It just might be the dawn of a new era in American eating. Two-thirds of us are now more likely to go for foods marketed as lower-calorie and “better for you,” and that means we’re finally eating fewer calories.
But all this calorie-cutting from our cookies and cupcakes isn’t just benevolent behavior on the part of the big food and beverage companies. It’s also good for their bottom line.
As we’ve reported, 16 companies, including General Mills, Kraft and Nestle, have removed 6.4 trillion calories from the marketplace. The calorie cuts — tracked by the Healthy Weight Commitment Foundation — are part of a nationwide effort to tackle the obesity epidemic.
And a new paper published in the American Journal of Preventive Medicine finds that as a results of companies’ trimming calories, Americans are cutting back on salty snacks and sugary treats.
“We found that families with children cut 101 calories per day [per person] in their purchases,” researcher Barry Popkin of the University of North Carolina, Chapel Hill tells us.
After subtracting out for food waste, this equates to about 78 fewer calories eaten per person per day. His findings jibe with a recent U.S. Department of Agriculture analysis.
This may not sound like a lot, until you consider the cumulative effect. Think about cutting 80 to 100 calories — day after day, year after year.
“The science says that this will probably be enough to lead to the leveling off that we’ve seen — the plateauing — of the obesity epidemic,” Popkin says.
So how are companies cutting calories? They’re shrinking portion sizes. (Think 100-calorie packs.) And they’re cutting back on sugar and fat.
General Mills, for instance, points to Fiber One 90 Calorie Brownies and Yoplait Greek 100 as two examples that consumers seem to eat up.
Nestle points to its Lil’ Drums ice cream cones and Haagen-Dazs single-serve ice cream cups as examples of products that help consumers stick to small portions.
“Consumers are always looking for ways to enjoy the foods they love,” says Chavanne Hanson, who heads nutrition, health and wellness for global public affairs for Nestle. And stealth health — sneaking nutrients into snacks — sometimes works, too. She points to Outshine Fruit & Veggie Bars as a growth category for the company.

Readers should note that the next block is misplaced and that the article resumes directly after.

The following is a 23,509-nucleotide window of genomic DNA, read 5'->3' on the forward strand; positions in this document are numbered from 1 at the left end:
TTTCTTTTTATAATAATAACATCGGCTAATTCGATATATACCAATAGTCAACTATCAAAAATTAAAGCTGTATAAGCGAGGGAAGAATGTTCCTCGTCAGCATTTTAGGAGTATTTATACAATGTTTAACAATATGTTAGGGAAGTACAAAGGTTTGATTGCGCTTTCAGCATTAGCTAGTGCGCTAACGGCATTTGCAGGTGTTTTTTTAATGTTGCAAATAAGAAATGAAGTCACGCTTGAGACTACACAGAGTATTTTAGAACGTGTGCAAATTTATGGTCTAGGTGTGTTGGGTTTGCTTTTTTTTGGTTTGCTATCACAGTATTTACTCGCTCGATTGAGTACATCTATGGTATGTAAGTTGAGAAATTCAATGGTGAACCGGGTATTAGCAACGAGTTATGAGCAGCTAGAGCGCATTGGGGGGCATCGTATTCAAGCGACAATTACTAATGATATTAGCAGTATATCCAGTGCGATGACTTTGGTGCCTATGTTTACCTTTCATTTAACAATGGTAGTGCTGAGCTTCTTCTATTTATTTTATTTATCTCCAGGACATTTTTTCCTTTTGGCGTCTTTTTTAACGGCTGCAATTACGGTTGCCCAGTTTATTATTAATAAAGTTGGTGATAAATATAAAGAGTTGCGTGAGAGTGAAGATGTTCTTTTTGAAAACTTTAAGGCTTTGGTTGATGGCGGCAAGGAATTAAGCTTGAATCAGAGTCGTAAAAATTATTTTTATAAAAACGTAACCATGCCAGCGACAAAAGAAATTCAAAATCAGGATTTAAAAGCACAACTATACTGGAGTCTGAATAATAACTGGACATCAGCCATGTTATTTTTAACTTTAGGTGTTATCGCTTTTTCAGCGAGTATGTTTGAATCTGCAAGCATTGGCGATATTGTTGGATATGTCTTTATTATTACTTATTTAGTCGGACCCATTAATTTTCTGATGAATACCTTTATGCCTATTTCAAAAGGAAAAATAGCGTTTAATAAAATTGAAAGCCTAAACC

Just this week at the Clinton Global Initiative forum in New York, Coke, Pepsi and Dr. Pepper announced new efforts to trim back the calories Americans are getting from beverages — a move the beverage industry says consumers have warmed up to.
How are better-for-you foods paying off? Hank Cardello, who directs the Obesity Solutions Initiative at the Hudson Institute, says there are clear signs that more healthful food can boost companies’ bottom lines.
“It’s very clear to me that companies with a higher percentage of their sales coming from lower calories, better-for-you products, their sales growth is higher and their operating profits are growing faster,” he says.
Now, not everyone is convinced that trimming calories from processed foods is a solution to Americans’ less-than-stellar eating habits.
“I applaud any change that reduces calories, but I’m doubtful it will lead to meaningful change,” says Michel Nischan, the founder of Wholesome Wave.
As a food advocate pushing the idea of prescription fruits and vegetables, Nischan says if big companies really want to make a difference, they should use their marketing savvy to get Americans to rethink what we put on our plates.
For example, instead of a dinner of just frozen pizza or lasagna — why not bundle and co-market these processed foods with vegetables such as broccoli and a side salad?
Companies like Nestle say they’re trying to encourage people in this direction with initiatives such as Balance Your Plate, a resource for how to put together nutritious meals.
It would be great if all Americans just shopped at farmers markets year-round for most of our food, says Barry Popkin.
“But that’s not going to happen,” he says. “The reality is that [most] Americans get more than 70 percent of their calories from processed foods.”
So, when pushing for change, Popkin says, it’s good to meet Americans where they are — in the packaged food aisle.